Write About Three Texts That Have Changed Our Concept Of War

1947 words - 8 pages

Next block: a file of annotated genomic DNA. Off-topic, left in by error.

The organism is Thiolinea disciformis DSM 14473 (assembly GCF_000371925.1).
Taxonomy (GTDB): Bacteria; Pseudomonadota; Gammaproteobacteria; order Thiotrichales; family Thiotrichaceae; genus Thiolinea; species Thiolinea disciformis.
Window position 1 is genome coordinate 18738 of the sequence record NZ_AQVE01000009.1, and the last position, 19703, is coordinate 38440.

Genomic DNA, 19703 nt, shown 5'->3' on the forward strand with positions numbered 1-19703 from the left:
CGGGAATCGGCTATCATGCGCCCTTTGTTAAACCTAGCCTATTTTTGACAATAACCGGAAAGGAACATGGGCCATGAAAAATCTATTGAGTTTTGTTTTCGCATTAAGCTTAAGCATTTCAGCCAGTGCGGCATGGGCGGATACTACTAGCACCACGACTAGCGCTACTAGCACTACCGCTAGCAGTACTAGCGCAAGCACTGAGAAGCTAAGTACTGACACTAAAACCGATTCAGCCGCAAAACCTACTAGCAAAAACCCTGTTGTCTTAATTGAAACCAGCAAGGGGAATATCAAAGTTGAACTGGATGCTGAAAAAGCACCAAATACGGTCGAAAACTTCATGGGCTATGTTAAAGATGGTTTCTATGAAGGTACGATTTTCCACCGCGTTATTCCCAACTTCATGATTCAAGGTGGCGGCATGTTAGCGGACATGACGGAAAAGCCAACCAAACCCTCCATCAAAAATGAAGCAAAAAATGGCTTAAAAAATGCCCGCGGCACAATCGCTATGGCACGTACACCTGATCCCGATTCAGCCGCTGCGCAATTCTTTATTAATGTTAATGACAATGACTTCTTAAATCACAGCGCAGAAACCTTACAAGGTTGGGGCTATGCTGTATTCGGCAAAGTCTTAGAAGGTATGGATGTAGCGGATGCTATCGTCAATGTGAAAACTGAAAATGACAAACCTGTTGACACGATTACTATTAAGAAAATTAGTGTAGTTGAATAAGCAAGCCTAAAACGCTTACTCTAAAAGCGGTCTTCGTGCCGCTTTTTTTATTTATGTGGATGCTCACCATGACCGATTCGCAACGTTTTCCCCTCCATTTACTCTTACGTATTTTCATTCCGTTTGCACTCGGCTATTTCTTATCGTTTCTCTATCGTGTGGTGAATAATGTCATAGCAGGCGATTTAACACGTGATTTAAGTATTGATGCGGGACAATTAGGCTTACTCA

War is a word used to describe slaughter, economical collapse and political conflict. War retained its household name as being controversial; however, war engaged the world as an audience whilst those involved sung the horrific opera of enmity. It was the year 1939 where the world was plagued by war, where countless of people died, but the egression of aspiring poets and linguists. The Second World War was the defining catastrophe of the 20th century; one that incorporated the entire world; each nation had their own reasons why they continued to fight. Artists during the war were responsible for creating propaganda whilst poets and authors voiced their opinions of war in their works; they published their writing in community newspapers or published them directly to books. The war did not just consist of ammunition and weaponry; it was also a conflict between pen and paper."Empire of the Sun", written by J. G. Ballard, entails the life of eleven year old Jamie, the main character, and the tale of him living, without his parents in a Japanese controlled camp in China. Empire of the Sun relates to war in matters such as children separating from their parents and the subsequent life they would live. Empire of the Sun was written in way which portrayed J. G. Ballard's perception of war, since he himself was living in Shanghai as a child when war broke out. J. G. Ballard expresses in his writing the hardships experienced during war. Empire of the Sun was adapted onto the silver screen by director Steven Spielberg. The motion picture film had several altered parts; however the underlying story was kept intact nevertheless. Empire of the Sun gave a multi-sided view on war and documented the before and after effects. Spielberg's conception of the film meant every scene was powerful and significant to the comprehension of the movie. Another example of war literature is The Soldier by Rupert Brooke. The Solider is a poem written before World War One, but expressed the poet's conception of war nevertheless. The Soldier combined powerful language in conjunction with an emotive atmosphere to depict Brooke's feelings towards the war.Jamie, born in Shanghai, lived a prestigious lifestyle; his parents owned a large house, he attended social gatherings with other British people and attended a Catholic school. Everything changed when the Petrel was sunk and Jamie separated from his parents. Jamie lived on food in his and other people's houses before he met Basie, an American. From here, Jamie was known as Jim, a name given to him by Basie."A new name for a new life."Basie's new name for Jamie meant Jamie was to undergo a transition in life; he was being taken out of his comfort zone and thrust into a different lifestyle, contrasting his pervious, wealthy one. Ballard made Jamie an innocent child who subsequently ended up in an internment camp ran by the Japanese; ironic because Jamie's character seems too frail and unfit for such a place. Ballard made all the...

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